Battle of Alberta: Looking back at the rivalry’s marquee moments

Zack Kassian finally lost his cool after Matthew Tkachuk nailed him with another huge hit, resulting in the Oilers forward getting the better of his opponent in a one-sided fight.

The Battle of Alberta has existed as one of the game’s most explosive rivalries since the NHL first landed in Alberta.

It was a different time in Canadian hockey in those days. The Oilers arrived first, joining the big leagues in 1979. The Flames arrived in the province a year later, moving from Atlanta to Calgary in 1980. By the mid-’80s, the two Albertan clubs were the class of the Campbell Conference, and in fact, of the league — with the Flames earning two trips to the Cup Final during Wayne Gretzky’s dynasty years in Edmonton, one of the two Albertan teams reached the Final every year for eight-straight seasons between 1983 and 1990.

With that much high-end talent collected in one province, competition between the two teams was fierce. That the era in which this talent pooled in Alberta was also one not unfamiliar with a line brawl here and there meant both clubs were also heavily stocked with muscle, and used it often. Just type in “Battle of Alberta” and “brawl” in YouTube, and take your pick of any of the ’80s-era clips that come up.

The modern era of the Battle has been far more tame, with both clubs falling into extending periods of mediocrity — long stretches of slim hopes punctuated by lone, failed Cup Final runs for either side. The presence of one of the game’s all-time great power forwards in Jarome Iginla threw some fuel onto the fire in the ’90s and 2000s, but overall, the rivalry’s more become a race to stockpile high-end offensive talent, more than anything else.

In that vein, both sides made strides, from Taylor Hall and Jordan Eberle to Johnny Gaudreau and Sean Monahan to, finally, Connor McDavid and a pair of well-stocked teams both in the mix for the post-season dance.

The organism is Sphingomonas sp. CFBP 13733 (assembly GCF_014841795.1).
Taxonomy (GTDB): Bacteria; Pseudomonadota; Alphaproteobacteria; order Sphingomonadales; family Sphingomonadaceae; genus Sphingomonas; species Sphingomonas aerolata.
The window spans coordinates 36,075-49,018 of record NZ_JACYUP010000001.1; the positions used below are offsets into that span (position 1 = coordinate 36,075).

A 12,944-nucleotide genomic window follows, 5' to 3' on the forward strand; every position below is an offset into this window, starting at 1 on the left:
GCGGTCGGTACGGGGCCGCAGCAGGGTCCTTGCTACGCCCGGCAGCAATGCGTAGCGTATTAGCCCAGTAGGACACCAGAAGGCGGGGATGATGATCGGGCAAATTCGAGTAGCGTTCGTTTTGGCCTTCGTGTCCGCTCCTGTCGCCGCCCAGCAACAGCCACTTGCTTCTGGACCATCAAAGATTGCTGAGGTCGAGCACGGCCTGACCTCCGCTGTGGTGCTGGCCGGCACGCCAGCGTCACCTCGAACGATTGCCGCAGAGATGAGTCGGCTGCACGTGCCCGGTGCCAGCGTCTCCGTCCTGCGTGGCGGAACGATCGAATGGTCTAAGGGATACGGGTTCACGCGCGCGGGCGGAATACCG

But two other participants in the rivalry’s current iteration have thrown a wrench into the mix. The altercation earlier this month between Matthew Tkachuk and Zack Kassian has been well-documented. As has the potential for things to take a turn towards ’80s nostalgia on Wednesday night when the Flames and Oilers finally meet again.

That being the case, with Tkachuk and Kassian seemingly on a crash-course towards another memorable chapter in the Battle of Alberta, let’s take a look back at some of the rivalry’s marquee moments up to this point.


1980: The First Dance

The first-ever meeting between the clubs came in October 1980 at Edmonton’s Northlands Coliseum — a 5-3 shellacking by the Oilers, led by a two-goal performance from Dave Semenko.

It also brought the first taste of physicality to the two teams’ timeline, as Calgary’s Jim Peplinski dropped the mitts with a 19-year-old Mark Messier, earning a fighting major and an Unsportsmanlike Conduct minor for his efforts.

That was the first Edmonton instalment of the Battle. The first go-round in Calgary came a few months later, in December 1980. This time, it was the Flames getting the 5-3 win, doing so in front of the Stampede Corral faithful, with Peplinski getting the fifth tally to cap off the offensive effort.

It was in this tilt that the rivalry truly found its legs at the big-league level. It was a far less civilized meeting than Round 1, with the second-ever meeting between the two teams resulting in 211 total penalty minutes.

Four different players earned minors for leaving the bench. Five others got fighting majors, while there were 14 misconduct penalties handed out. Willi Plett played the hero for the Flames, posting a hat trick (and tying for the team lead with 12 penalty minutes) to clinch Calgary’s first win over Edmonton.